Nebraska Firm Recalls Ground Beef Products Due To Possible E. Coli O157:H7 Contamination
Recall Release CLASS I RECALL
FSIS-RC-101-2011 HEALTH RISK: HIGH
Congressional and Public Affairs
WASHINGTON, Dec. 16, 2011 - Tyson Fresh Meats Inc., a Dakota City, Neb. establishment, is recalling approximately 40,948 pounds of ground beef products that may be contaminated with E. coli O157:H7, the U.S. Department of Agriculture's Food Safety and Inspection Service (FSIS) announced today.
The following products are subject to recall:
10-pound chubs of "CHUCK FINE GROUND BEEF 80/20," packed in cases containing eight chubs.
The products subject to recall have a "BEST BEFORE OR FREEZE BY" date of "11/13/11" and "EST. 245C" on the box label. The products were shipped to institutions and distributors in Alabama, California, Florida, Georgia, Illinois, Indiana, Kentucky, Louisiana, Mississippi, New York, North Carolina, Ohio, South Carolina, Tennessee, West Virginia, and Wisconsin.
The problem was discovered through routine FSIS monitoring which confirmed a positive result for E. coliO157:H7. FSIS and the company have received no reports of illnesses associated with consumption of these products.
E. coli O157:H7 is a bacterium that can cause bloody diarrhea, dehydration, and in the most severe cases, kidney failure. The very young, seniors and persons with weak immune systems are the most susceptible to foodborne illness. Individuals concerned about an illness should contact a health care provider.
FSIS routinely conducts recall effectiveness checks to verify recalling firms notify their customers of the recall and that steps are taken to make certain that the product is no longer available to consumers.
FSIS advises all consumers to safely prepare their raw meat products, including fresh and frozen, and only consume ground beef that has been cooked to a temperature of 160° F. The only way to confirm that ground beef is cooked to a temperature high enough to kill harmful bacteria is to use a food thermometer that measures internal temperature.
Consumers with questions regarding the recall should contact the company at (866) 328-3156. Media with questions regarding the recall should contact the company's Director of Public Relations, Gary Mickelson at (479) 290-6111.
Consumers with food safety questions can "Ask Karen," the FSIS virtual representative available 24 hours a day atAskKaren.gov. The toll-free USDA Meat and Poultry Hotline 1-888-MPHotline (1-888-674-6854) is available in English and Spanish and can be reached from l0 a.m. to 4 p.m. (Eastern Time) Monday through Friday. Recorded food safety messages are available 24 hours a day.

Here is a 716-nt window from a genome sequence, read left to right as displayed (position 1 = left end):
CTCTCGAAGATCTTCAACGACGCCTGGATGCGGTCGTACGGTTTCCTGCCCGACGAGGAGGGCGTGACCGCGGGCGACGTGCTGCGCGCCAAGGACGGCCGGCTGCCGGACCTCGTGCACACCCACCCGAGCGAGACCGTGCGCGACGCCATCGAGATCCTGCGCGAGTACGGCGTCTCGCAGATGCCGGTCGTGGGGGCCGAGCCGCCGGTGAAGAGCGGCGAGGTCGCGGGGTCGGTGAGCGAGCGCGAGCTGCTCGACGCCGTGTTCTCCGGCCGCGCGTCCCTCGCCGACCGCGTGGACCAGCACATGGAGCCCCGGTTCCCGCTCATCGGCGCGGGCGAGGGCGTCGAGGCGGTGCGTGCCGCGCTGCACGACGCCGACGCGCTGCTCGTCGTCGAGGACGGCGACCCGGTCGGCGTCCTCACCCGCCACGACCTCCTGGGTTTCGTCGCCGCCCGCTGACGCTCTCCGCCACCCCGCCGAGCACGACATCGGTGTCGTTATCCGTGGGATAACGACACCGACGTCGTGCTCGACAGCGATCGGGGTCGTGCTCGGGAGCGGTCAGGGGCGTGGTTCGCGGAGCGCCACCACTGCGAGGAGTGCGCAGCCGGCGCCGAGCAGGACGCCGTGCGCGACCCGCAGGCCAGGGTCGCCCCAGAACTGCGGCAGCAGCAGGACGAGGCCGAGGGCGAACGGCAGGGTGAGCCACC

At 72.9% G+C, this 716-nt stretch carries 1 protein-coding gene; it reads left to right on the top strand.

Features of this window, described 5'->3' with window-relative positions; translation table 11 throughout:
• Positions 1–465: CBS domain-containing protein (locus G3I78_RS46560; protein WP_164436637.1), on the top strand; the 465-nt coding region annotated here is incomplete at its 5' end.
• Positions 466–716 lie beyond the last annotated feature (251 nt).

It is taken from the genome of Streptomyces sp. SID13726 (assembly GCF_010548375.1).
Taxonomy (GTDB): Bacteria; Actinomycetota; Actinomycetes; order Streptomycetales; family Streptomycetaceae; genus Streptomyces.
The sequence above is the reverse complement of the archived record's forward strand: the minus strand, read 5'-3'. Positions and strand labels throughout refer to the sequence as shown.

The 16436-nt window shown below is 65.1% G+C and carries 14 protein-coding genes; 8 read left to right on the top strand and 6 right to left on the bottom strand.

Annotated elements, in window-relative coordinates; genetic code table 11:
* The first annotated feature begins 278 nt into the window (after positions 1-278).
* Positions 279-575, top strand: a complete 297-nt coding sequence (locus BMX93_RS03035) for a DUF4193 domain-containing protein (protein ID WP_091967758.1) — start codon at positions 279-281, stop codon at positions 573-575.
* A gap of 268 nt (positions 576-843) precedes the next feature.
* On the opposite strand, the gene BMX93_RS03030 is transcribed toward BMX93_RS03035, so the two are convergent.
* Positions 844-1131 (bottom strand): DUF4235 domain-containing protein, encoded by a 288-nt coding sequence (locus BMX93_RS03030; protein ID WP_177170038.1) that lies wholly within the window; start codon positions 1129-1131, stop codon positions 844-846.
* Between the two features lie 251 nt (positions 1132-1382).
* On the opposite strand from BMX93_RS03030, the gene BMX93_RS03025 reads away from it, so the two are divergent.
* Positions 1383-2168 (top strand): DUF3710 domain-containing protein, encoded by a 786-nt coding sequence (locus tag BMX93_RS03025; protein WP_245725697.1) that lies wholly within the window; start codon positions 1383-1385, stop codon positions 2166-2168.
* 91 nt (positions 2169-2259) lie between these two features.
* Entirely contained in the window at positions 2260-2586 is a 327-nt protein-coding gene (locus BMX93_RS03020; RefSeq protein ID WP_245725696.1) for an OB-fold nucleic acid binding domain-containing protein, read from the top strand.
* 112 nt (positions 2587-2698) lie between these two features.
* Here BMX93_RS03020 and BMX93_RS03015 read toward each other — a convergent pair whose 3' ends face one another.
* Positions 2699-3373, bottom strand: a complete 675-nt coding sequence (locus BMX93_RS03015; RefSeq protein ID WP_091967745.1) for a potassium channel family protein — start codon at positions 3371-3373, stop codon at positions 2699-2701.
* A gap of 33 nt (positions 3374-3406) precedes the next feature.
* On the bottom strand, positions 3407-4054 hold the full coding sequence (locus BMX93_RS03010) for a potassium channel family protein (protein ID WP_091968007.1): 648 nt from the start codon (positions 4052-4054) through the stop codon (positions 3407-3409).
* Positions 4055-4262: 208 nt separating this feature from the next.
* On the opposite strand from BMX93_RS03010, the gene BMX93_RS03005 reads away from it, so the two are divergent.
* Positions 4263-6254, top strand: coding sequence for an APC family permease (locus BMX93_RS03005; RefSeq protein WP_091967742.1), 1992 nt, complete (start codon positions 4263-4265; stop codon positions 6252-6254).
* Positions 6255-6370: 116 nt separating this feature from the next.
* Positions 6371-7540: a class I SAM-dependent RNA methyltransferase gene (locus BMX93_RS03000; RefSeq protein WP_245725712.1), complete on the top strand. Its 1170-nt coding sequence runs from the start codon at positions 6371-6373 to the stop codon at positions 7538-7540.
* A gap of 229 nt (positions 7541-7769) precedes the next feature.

PREPARING GROUND BEEF FOR SAFE CONSUMPTION
USDA Meat and Poultry Hotline
1-888-MPHOTLINE or visit
Wash hands with warm, soapy water for at least 20 seconds before and after handling raw meat and poultry. Wash cutting boards, dishes and utensils with hot, soapy water. Immediately clean spills.
Keep raw meat, fish and poultry away from other food that will not be cooked. Use separate cutting boards for raw meat, poultry and egg products and cooked foods.
Consumers should only eat ground beef or ground beef patties that have been cooked to a safe internal temperature of 160° F.
Color is NOT a reliable indicator that ground beef or ground beef patties have been cooked to a temperature high enough to kill harmful bacteria such asE. coli O157:H7.
The only way to be sure ground beef is cooked to a high enough temperature to kill harmful bacteria is to use a thermometer to measure the internal temperature.
Refrigerate raw meat and poultry within two hours after purchase or one hour if temperatures exceed 90° F. Refrigerate cooked meat and poultry within two hours after cooking.
(Send your news to firstname.lastname@example.org, Foodconsumer.org is part of the Infoplus.com ™ news and information network)
- Worst GMO Labeling Bill Money Can Buy?
- High fructose corn syrup may raise cardiovascular risk
- Iron may affect gestational diabetes mellitus risk
- [BREAKING] GMO labeling deal struck…and it's bad
- Is Food Causing Early Puberty in Girls?
Rate this article